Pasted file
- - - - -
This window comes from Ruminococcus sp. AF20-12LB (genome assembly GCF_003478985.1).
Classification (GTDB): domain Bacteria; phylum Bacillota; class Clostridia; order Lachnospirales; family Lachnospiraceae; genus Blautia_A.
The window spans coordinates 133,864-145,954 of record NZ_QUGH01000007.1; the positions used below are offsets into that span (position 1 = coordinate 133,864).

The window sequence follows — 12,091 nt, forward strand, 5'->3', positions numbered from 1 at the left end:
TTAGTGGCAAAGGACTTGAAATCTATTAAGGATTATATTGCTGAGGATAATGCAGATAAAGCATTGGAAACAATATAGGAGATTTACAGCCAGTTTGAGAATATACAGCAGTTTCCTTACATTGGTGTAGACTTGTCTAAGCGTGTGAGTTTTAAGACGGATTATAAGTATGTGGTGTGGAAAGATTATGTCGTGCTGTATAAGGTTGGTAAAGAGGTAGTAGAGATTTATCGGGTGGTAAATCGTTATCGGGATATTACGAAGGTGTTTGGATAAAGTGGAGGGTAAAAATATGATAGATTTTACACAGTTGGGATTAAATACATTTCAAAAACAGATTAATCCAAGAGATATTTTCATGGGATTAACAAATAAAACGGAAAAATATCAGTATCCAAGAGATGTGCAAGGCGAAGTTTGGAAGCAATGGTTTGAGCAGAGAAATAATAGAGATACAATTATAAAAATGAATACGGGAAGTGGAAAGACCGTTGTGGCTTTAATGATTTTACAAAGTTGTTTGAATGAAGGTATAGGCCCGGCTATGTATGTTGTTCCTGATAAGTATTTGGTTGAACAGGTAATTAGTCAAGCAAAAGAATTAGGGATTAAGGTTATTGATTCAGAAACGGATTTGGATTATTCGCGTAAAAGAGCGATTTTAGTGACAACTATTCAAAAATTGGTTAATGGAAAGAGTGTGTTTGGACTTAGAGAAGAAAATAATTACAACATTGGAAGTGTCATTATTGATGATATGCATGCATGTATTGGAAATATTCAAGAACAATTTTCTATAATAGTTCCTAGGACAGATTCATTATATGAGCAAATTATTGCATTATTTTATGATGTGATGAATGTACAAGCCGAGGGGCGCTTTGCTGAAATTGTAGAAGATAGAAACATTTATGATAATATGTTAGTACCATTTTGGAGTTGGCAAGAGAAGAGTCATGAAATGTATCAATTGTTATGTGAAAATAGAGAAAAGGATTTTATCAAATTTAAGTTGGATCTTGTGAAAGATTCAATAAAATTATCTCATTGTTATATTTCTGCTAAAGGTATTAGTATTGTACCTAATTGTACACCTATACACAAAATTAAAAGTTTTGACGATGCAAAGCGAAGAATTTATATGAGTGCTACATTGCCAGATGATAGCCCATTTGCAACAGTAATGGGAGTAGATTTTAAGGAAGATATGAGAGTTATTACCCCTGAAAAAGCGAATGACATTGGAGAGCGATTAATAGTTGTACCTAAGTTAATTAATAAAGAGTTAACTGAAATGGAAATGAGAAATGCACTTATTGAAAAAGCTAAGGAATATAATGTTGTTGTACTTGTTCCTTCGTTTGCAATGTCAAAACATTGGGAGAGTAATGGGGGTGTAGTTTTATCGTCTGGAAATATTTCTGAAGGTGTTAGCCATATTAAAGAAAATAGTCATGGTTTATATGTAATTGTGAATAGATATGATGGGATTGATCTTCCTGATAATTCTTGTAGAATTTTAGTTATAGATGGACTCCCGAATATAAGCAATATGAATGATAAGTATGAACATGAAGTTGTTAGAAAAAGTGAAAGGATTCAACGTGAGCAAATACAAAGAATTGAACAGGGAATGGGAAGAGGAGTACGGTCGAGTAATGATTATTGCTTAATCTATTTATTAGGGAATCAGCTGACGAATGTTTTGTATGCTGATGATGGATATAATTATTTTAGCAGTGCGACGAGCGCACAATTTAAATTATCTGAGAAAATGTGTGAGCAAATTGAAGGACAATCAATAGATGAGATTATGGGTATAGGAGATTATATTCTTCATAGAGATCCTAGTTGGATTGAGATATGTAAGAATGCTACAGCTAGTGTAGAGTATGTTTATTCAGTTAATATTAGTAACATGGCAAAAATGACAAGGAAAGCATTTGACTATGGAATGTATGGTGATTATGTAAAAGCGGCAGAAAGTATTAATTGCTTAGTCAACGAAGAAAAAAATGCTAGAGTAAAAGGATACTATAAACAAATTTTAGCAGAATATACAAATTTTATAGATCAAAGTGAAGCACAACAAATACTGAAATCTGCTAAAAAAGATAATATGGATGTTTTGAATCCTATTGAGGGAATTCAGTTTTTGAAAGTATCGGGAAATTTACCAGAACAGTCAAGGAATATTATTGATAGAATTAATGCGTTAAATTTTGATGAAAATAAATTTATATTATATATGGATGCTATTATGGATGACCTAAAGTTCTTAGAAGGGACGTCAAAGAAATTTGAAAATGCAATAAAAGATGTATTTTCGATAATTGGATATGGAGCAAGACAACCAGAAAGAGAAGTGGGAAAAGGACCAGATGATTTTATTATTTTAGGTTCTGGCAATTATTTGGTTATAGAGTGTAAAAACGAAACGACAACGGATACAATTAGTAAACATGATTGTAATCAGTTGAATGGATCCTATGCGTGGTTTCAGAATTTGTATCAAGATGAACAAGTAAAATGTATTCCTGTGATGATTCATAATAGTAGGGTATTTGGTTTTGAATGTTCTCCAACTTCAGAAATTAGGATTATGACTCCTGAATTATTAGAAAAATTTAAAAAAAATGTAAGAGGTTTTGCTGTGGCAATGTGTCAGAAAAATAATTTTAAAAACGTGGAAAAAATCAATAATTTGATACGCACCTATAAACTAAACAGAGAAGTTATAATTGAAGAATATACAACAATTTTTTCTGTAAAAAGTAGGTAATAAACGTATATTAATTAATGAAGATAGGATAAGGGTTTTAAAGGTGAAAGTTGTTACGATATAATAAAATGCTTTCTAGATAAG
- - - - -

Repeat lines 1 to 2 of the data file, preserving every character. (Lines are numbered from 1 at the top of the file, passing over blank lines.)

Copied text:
This window comes from Ruminococcus sp. AF20-12LB (genome assembly GCF_003478985.1).
Classification (GTDB): domain Bacteria; phylum Bacillota; class Clostridia; order Lachnospirales; family Lachnospiraceae; genus Blautia_A.